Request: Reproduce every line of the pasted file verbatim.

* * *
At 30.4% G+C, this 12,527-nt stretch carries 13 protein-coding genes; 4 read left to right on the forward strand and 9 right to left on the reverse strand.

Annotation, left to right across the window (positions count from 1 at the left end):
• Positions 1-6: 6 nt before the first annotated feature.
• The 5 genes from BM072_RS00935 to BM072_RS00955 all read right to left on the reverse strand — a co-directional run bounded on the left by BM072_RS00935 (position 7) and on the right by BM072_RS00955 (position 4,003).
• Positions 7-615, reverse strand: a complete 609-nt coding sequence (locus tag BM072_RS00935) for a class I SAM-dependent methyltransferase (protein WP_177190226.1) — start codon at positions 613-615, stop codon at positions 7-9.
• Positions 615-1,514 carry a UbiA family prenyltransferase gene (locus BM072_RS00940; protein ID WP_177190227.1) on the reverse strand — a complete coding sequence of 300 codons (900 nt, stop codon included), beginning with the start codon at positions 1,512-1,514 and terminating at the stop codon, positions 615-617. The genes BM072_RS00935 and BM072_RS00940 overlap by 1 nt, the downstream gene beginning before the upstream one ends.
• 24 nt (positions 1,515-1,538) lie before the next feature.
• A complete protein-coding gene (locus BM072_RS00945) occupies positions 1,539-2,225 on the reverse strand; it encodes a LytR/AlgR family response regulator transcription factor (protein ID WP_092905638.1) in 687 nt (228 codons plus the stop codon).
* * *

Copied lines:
At 30.4% G+C, this 12,527-nt stretch carries 13 protein-coding genes; 4 read left to right on the forward strand and 9 right to left on the reverse strand.

Annotation, left to right across the window (positions count from 1 at the left end):
• Positions 1-6: 6 nt before the first annotated feature.
• The 5 genes from BM072_RS00935 to BM072_RS00955 all read right to left on the reverse strand — a co-directional run bounded on the left by BM072_RS00935 (position 7) and on the right by BM072_RS00955 (position 4,003).
• Positions 7-615, reverse strand: a complete 609-nt coding sequence (locus tag BM072_RS00935) for a class I SAM-dependent methyltransferase (protein WP_177190226.1) — start codon at positions 613-615, stop codon at positions 7-9.
• Positions 615-1,514 carry a UbiA family prenyltransferase gene (locus BM072_RS00940; protein ID WP_177190227.1) on the reverse strand — a complete coding sequence of 300 codons (900 nt, stop codon included), beginning with the start codon at positions 1,512-1,514 and terminating at the stop codon, positions 615-617. The genes BM072_RS00935 and BM072_RS00940 overlap by 1 nt, the downstream gene beginning before the upstream one ends.
• 24 nt (positions 1,515-1,538) lie before the next feature.
• A complete protein-coding gene (locus BM072_RS00945) occupies positions 1,539-2,225 on the reverse strand; it encodes a LytR/AlgR family response regulator transcription factor (protein ID WP_092905638.1) in 687 nt (228 codons plus the stop codon).